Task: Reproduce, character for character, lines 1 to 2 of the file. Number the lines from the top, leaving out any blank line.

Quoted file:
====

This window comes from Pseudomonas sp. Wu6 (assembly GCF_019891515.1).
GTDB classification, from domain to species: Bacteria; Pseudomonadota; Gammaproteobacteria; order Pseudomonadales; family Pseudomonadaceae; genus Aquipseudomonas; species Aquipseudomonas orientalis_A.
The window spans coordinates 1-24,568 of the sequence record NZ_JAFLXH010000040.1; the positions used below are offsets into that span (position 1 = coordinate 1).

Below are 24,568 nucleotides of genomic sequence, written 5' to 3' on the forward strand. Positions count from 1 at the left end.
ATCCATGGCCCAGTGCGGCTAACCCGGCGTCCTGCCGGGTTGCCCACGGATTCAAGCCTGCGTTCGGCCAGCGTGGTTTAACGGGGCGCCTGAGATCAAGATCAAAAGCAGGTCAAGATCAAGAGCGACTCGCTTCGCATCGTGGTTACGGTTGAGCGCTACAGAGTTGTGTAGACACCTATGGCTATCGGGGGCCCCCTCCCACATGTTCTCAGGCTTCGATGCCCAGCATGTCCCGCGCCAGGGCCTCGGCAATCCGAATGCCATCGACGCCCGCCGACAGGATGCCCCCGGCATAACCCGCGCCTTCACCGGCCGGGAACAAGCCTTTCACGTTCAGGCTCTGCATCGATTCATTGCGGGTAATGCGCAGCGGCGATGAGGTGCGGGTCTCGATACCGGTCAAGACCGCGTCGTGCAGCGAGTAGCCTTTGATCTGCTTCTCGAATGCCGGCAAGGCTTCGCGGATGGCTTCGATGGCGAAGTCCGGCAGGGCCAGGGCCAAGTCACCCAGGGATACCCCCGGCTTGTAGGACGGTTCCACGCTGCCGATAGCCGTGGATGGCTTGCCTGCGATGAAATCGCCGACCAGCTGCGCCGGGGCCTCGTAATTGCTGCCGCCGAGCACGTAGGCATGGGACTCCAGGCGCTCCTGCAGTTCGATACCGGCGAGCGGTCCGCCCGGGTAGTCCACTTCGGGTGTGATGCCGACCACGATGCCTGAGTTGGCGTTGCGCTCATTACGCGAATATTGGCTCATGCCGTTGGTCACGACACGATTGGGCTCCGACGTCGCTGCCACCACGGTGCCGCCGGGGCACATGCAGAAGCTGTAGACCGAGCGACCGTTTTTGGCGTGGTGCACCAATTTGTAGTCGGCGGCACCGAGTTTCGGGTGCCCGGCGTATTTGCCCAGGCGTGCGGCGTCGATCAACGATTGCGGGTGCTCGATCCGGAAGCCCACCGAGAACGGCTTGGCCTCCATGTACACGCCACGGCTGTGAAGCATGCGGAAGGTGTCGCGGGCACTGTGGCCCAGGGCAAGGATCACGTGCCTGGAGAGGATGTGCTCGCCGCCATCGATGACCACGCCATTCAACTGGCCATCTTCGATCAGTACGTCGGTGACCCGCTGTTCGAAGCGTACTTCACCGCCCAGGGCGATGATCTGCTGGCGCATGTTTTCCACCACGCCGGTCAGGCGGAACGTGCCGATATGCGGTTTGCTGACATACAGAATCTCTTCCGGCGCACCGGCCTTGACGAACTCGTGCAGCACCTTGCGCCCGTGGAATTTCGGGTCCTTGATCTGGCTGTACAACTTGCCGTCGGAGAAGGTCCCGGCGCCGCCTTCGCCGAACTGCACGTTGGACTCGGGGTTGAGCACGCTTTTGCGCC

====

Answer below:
This window comes from Pseudomonas sp. Wu6 (assembly GCF_019891515.1).
GTDB classification, from domain to species: Bacteria; Pseudomonadota; Gammaproteobacteria; order Pseudomonadales; family Pseudomonadaceae; genus Aquipseudomonas; species Aquipseudomonas orientalis_A.